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blight . Crop Prot . 15 , 715 – 721 . Schisler , D. A. , Slininger , J. P. , Behle , W. R. and Jackson , A. M. ( 2004 ): Formulation of Bacillus spp. for biological control of plant diseases . Phytopathology 94 , 1267 – 1271 . Stein

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. Scher , F. M. & Baker , K. , 1980 . Mechanisms of biological control in a Fusariumsuppressive soil . Phytopathol. 70 . 412 – 417 . Schwyn

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Journal of Radioanalytical and Nuclear Chemistry
Authors: M. Jovanović, B. Zmbova, T. Maksin, V. Jovanović, M. Odavić, M. Rastovac, and N. Simova

Abstract  

A procedure for obtaining a stable99mTc(V)-DMSA kit and methods for its radiochemical and biological control are described. The effect of pH on radiopharmaceutical stability of the complex was studied. The kinetic parameters of99mTc(V)-DMSA were determined on rats and compared to the corresponding values for renal99mTC-DMSA. Clinical tests showed that99mTc(V)-DMSA is suitable agent for detecting the primary medullar carcinoma of thyroid, as well as for detection of thyroid metastasis.

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Extended research has been carried out to clarify the ecological role of plant secondary metabolites (SMs). Although their primary ecological function is self-defence, bioactive compounds have long been used in alternative medicine or in biological control of pests. One single plant may contain a wide variety of bioactive compounds, making analytics rather costly. The total bactericide capacity can be quantified by either microbiological or ecotoxicological methods. Here, the principle and possible applications of a specific bacterial bioluminescence inhibition based ecotoxicological assay are reviewed.

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Veselý D.: Pythium oligandrum as the Biological Control Agent in the Preparation of Polyversum. Bulletin of the Polish Academy of Sciences, Biological Sciences, vol. 49, No. 3: 209–218 (2001) Veselý D

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Losses due to plant diseases may be as high as 10-20% of the total worldwide food production every year, resulting in economic losses amounting to many billions of dollars and diminished food supplies. Chemical control involves the use of chemical pesticides to eradicate or reduce the populations of pathogens or to protect the plants from infection by pathogens. For some diseases chemical control is very effective, but it is often non-specific in its effects, killing beneficial organisms as well as pathogens, and it may have undesirable health, safety, and environmental risks. Biological control involves the use of one or more biological organisms to control the pathogens or diseases. Biological control is more specialized and uses specific microorganisms that attack or interfere with the pathogens. The members of the genus Trichoderma are very promising against soil-born plant parasitic fungi. These filamentous fungi are very widespread in nature, with high population densities in soils and plant litters [1]. They are saprophytic, quickly growing and easy to culture and they can produce large amounts of conidia with long lifetime.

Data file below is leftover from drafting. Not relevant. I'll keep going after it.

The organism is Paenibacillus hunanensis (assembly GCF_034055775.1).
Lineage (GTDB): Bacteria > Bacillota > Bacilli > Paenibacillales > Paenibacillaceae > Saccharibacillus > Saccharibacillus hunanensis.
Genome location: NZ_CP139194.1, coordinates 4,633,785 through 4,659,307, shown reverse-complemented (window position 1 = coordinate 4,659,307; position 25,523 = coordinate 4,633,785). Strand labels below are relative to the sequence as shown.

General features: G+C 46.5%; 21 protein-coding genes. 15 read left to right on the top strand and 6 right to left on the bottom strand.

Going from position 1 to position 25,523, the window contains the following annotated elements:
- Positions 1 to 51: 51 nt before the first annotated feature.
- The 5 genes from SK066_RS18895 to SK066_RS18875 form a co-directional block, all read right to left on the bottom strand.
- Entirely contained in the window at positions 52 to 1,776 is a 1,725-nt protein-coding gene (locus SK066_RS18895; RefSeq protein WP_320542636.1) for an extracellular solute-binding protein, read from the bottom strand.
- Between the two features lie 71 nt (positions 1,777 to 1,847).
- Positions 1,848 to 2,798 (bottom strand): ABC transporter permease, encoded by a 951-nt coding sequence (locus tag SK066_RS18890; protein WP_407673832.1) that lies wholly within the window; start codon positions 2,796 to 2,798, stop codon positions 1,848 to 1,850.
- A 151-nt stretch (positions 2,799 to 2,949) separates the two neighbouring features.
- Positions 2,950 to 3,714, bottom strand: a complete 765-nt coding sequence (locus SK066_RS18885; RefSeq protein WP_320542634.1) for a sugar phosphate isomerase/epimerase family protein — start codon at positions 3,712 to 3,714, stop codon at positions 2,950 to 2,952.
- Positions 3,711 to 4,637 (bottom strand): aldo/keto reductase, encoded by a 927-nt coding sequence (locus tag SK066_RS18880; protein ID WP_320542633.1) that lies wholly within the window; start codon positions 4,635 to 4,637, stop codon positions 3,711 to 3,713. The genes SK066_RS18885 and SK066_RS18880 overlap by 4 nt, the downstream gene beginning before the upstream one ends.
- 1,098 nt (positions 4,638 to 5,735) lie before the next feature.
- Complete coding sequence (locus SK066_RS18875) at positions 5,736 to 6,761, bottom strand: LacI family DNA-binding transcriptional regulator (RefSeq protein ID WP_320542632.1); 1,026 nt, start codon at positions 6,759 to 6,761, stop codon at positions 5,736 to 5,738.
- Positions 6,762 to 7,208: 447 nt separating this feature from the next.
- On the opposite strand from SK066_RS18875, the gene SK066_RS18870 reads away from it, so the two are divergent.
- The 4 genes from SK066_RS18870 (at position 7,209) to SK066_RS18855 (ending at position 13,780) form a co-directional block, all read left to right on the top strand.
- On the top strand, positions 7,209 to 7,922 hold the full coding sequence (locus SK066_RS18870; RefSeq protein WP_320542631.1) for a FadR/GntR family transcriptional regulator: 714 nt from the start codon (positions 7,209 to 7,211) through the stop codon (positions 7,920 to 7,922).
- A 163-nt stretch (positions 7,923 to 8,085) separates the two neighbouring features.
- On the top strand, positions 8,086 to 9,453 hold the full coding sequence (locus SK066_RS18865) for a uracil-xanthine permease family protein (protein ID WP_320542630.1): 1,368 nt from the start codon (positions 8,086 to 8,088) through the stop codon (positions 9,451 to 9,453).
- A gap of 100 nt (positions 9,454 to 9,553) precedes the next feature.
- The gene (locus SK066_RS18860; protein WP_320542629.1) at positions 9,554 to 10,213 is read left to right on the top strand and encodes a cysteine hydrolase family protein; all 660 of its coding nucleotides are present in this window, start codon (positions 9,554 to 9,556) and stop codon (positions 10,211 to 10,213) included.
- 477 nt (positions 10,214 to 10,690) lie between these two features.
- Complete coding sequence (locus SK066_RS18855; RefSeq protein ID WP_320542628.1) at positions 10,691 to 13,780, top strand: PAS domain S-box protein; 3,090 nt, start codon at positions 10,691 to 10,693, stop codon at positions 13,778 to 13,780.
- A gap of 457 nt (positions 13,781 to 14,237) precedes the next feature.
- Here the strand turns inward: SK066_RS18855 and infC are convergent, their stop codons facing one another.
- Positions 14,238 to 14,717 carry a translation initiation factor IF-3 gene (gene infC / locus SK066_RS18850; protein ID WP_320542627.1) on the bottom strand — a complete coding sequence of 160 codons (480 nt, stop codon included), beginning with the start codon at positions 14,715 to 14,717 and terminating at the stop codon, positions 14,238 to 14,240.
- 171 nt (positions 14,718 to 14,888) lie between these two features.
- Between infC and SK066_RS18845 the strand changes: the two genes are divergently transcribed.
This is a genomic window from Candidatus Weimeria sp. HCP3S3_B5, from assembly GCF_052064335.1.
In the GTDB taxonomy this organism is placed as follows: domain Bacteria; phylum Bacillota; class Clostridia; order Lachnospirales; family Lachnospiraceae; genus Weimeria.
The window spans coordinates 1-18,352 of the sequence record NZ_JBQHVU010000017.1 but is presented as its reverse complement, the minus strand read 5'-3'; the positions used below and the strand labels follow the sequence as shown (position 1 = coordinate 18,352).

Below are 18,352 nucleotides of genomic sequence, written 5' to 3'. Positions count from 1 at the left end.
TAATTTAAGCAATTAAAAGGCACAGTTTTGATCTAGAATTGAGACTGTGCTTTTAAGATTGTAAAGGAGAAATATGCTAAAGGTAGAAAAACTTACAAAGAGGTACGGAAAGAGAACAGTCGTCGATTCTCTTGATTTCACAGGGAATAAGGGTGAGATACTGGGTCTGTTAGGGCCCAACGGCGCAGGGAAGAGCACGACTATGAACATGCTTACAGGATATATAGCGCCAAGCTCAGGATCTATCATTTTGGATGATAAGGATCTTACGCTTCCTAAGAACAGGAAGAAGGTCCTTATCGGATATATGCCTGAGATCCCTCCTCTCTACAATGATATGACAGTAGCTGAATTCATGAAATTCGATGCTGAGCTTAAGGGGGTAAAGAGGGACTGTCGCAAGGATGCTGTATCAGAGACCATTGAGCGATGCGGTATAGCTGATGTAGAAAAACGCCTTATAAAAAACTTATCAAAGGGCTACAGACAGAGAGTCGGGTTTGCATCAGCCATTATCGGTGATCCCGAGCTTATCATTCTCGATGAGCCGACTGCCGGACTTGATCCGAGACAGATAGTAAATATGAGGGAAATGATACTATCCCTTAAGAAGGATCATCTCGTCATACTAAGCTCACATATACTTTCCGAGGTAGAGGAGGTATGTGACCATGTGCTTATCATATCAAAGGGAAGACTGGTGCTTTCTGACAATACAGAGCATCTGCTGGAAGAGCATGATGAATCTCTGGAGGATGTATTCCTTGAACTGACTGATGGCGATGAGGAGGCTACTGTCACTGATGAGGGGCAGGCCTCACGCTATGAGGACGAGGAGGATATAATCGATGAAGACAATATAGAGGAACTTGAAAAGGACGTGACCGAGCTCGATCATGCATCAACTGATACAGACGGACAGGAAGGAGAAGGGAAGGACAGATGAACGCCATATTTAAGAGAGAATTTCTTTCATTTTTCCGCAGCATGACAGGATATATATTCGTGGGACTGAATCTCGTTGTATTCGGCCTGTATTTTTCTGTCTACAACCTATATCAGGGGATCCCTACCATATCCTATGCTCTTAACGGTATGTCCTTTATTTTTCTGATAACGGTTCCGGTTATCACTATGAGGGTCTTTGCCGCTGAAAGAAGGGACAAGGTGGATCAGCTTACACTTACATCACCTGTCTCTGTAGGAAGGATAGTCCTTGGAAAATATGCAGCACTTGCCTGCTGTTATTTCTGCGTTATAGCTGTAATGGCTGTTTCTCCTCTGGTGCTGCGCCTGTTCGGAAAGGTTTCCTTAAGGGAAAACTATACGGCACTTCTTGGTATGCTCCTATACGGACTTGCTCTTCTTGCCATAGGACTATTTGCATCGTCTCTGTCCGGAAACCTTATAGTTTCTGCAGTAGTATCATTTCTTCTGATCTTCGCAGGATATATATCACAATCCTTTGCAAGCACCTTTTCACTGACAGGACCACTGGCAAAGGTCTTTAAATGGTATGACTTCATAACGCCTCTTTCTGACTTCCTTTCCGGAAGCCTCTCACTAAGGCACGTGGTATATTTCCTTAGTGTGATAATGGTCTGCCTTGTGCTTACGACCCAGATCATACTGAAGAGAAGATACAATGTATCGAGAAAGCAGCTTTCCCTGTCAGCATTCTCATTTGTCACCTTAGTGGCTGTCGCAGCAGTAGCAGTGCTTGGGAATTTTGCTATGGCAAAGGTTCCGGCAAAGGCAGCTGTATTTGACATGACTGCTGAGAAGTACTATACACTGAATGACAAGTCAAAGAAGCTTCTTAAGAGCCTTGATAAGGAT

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Standardized laboratory bioassays were carried out at the Institute for Biological Control of the Federal Biological Research Center for Agriculture and Forestry to determine the susceptibility of two Colorado potato beetle (CPB) populations to Bacillus thuringiensis ssp. tenebrionis (B.t.t.). The beetles were collected from fields near Darmstadt/Hessen, and Michelfeld/Baden-Württemberg. The Michelfeld population, collected from an ecological farm, was sprayed since 1993, once or twice a year with NOVODOR FC, a formulation of B.t.t. The Darmstadt population was never sprayed with B.t.t. before. Our studies showed that the susceptibility of the larvae (LD 50 values) of the two populations did not differ each other significantly. Although resistance of CPB to B.t.t. under laboratory conditions has already been demonstrated, our presumption is that the resistance development of CPB on the field is probably much slower when the farmer is using crop rotation.

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Bourne, J. M. and Kerry, B. R. (1999): Effect of the host plant on the efficacy of Verticillium chlamydosporium as a biological control agent of root-knot nematodes at different nematode densities and fungal application rates. Soil Biology and

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Cook R.J.— Baker K.F.:1983. The Nature and Practise of Biological Control of Plant Pathogens.—APS, St.Paul, Minnesota Baker K

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13 19 Poinar, G. O., Jr. (1979): Nematodes for biological control of insects, CRC Press, Inc. Boca Raton, FL. 1-249. Nematodes for

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